By Bishop Ann Svennungsen
Did you get your taxes done? Perhaps, the storm gave you time needed to finish. Perhaps, you just got your Form 4868 done early (and if you’re not familiar with Form 4868, kudos to you). Perhaps, you plan for a big refund, so you mailed your tax return as soon as your W-2s arrived.
Whatever your situation, I think Christians should stop and say a prayer as they drop their tax forms in the mail or press “send” to submit their electronic returns. If you look at the programs and people our taxes support, it’s easy to make connections with the purpose of the “tithe” in Scripture.
Biblical tithing refers to the practice of giving one tenth of one’s income to God. “Set apart a tithe of all the yield of your seed that is brought in yearly from the field,” it says in Deuteronomy 14:22. “All tithes from the land, whether the seed from the ground or the fruit from the tree, are the Lord’s; they are holy to the Lord,” according to Leviticus 27:30
The tithes were used to support God’s work to care for the poor as well as support the community of faith. And, beyond the tithe, God called Israel to practice gleaning, Sabbath, and remission of debts – additional ways to serve the poor. As God says, “Since there will never cease to be some in need on the earth, I therefore command you, ‘Open your hand to the poor and needy neighbor in your land.’”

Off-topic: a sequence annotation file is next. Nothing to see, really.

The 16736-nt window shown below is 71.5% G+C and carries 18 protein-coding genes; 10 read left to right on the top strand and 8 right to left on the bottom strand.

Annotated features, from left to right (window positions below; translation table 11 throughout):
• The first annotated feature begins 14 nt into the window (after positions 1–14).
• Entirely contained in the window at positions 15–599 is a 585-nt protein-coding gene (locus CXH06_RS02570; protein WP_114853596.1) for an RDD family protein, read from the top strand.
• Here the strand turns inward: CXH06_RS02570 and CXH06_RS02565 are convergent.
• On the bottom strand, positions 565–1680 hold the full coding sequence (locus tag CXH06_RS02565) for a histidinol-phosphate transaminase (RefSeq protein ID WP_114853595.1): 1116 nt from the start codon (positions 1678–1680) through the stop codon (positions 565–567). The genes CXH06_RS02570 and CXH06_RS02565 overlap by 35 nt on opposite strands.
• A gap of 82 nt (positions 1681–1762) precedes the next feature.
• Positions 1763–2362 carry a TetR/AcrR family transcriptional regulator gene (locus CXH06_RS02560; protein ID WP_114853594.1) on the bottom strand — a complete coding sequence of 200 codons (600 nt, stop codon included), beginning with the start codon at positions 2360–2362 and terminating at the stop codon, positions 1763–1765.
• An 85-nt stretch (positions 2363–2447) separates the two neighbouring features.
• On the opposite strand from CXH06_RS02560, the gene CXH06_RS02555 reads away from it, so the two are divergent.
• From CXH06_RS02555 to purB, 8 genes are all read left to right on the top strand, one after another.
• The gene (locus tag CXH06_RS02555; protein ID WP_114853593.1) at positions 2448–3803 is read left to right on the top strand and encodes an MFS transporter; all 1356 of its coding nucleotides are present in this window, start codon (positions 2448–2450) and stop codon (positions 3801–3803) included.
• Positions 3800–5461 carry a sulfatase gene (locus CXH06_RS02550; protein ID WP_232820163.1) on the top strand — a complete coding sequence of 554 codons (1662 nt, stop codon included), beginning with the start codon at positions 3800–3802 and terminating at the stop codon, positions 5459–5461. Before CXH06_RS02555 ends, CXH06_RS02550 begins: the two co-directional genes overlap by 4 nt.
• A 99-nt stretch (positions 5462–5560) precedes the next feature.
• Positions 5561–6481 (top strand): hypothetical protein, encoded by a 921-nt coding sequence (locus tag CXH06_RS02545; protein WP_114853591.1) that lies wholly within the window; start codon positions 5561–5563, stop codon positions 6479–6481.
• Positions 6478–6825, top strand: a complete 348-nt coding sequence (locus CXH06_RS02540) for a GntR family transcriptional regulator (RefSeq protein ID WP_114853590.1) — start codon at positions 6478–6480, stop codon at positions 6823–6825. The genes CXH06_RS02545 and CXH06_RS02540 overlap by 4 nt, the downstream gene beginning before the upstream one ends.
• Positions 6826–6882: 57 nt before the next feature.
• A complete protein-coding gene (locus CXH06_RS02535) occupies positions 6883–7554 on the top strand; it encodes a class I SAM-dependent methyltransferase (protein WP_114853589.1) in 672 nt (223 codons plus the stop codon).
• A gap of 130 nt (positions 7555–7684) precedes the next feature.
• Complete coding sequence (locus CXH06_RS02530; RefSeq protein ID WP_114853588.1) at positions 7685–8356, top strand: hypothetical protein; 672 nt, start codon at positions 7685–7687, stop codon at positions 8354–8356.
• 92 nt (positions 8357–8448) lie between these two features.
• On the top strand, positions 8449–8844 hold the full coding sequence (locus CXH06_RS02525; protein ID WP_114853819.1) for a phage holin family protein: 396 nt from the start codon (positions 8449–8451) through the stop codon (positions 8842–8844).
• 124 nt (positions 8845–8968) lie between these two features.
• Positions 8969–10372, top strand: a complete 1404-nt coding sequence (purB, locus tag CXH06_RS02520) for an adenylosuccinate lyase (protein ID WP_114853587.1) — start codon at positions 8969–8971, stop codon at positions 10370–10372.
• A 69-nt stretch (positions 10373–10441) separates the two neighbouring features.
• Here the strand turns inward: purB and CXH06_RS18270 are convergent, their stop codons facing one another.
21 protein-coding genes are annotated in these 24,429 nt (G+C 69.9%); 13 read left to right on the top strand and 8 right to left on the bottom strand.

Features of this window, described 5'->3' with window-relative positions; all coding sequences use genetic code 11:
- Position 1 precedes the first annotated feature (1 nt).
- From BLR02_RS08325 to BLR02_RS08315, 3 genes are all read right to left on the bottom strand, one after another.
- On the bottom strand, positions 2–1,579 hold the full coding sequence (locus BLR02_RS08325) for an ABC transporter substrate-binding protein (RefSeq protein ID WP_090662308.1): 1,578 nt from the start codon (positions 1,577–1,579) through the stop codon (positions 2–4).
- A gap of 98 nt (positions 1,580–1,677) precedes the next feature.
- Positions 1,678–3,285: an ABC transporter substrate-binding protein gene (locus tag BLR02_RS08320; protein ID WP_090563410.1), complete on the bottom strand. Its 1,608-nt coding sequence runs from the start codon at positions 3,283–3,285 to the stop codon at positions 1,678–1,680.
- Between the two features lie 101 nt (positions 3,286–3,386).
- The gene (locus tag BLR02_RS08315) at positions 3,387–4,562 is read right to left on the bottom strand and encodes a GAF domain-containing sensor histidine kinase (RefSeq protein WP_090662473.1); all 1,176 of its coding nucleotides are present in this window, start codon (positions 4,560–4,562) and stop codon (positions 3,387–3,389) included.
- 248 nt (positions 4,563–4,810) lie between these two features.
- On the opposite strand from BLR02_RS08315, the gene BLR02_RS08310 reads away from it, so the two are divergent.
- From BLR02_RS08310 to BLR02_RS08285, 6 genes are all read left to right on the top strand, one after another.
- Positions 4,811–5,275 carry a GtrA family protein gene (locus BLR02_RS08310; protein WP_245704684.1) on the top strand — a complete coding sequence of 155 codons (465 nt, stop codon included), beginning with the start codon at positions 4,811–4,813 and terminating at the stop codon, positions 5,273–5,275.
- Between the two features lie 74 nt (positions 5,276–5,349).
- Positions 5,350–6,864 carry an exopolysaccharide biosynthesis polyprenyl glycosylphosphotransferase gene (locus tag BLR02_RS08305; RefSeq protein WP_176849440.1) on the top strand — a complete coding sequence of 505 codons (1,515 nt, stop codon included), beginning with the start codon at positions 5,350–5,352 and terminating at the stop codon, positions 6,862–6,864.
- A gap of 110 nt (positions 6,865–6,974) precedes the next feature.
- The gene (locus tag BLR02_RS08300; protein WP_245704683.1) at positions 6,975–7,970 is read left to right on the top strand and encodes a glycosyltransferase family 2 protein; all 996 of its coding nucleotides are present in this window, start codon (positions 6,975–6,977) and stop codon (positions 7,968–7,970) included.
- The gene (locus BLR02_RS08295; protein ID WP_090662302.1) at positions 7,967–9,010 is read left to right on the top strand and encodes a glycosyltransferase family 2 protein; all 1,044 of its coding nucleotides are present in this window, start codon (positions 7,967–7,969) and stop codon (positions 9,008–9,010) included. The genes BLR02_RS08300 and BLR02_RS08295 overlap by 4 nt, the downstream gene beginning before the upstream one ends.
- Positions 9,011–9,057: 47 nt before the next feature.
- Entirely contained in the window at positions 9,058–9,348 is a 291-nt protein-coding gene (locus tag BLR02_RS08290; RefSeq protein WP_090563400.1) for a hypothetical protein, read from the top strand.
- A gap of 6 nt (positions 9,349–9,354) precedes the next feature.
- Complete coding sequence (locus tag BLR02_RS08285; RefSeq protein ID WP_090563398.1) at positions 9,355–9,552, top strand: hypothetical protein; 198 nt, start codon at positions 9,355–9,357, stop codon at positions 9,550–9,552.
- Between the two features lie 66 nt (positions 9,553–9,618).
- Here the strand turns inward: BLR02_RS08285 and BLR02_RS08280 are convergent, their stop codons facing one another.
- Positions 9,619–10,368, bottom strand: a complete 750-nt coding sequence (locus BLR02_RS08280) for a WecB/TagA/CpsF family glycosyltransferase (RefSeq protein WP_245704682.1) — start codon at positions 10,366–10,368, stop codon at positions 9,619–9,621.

CLEARLY, SOME OF OUR STATE and federal taxes serve the vulnerable among us: Medicare for those over 65, supplemental social security for those who are disabled, education for all ages, health care for adults and children in poverty, food stamps, tax credits. We may disagree about when tax-funded programs are the best way to serve the poor or about the proportion of our tax dollars going to social programs versus defense spending. Part of faithful stewardship includes our advocacy around such priorities.
Yet, at the end of the day, we can say a prayer as we pay our taxes – asking that the contributions we make will do good work for the sake of our neighbor, especially the neighbor in need.
So, do we tithe before or after taxes? My response: Just start somewhere! We tithe because we care about the world and the church’s proclamation. Paying taxes is no substitute for faithful giving to and through our communities of faith. It is no substitute for sacrificial generosity. Everything we have comes from God. It all belongs to God. Discipleship is not just about 10 percent. It’s about our whole lives – 100 percent.
Luther wrote “Mammon is the most common idol on earth.” How can we support and challenge one another to look more honestly at our relationship with money – and to know the grace and freedom to risk even greater generosity?
I close with a few words by beloved former Bishop Margaret Payne:
There was a young lady of God
Who thought tithing excessively odd
But she let out sigh
And she gave it a try
Now she thrives on nine-tenths of her wad.
The joy of having resources that are already set aside for giving, the delight of selecting which part of God’s work to support, the freedom from the endlessness of always wanting more — these are some of the pleasures of tithing. When we see this, … then we can tithe, and go beyond a tithe, with gratitude and grace.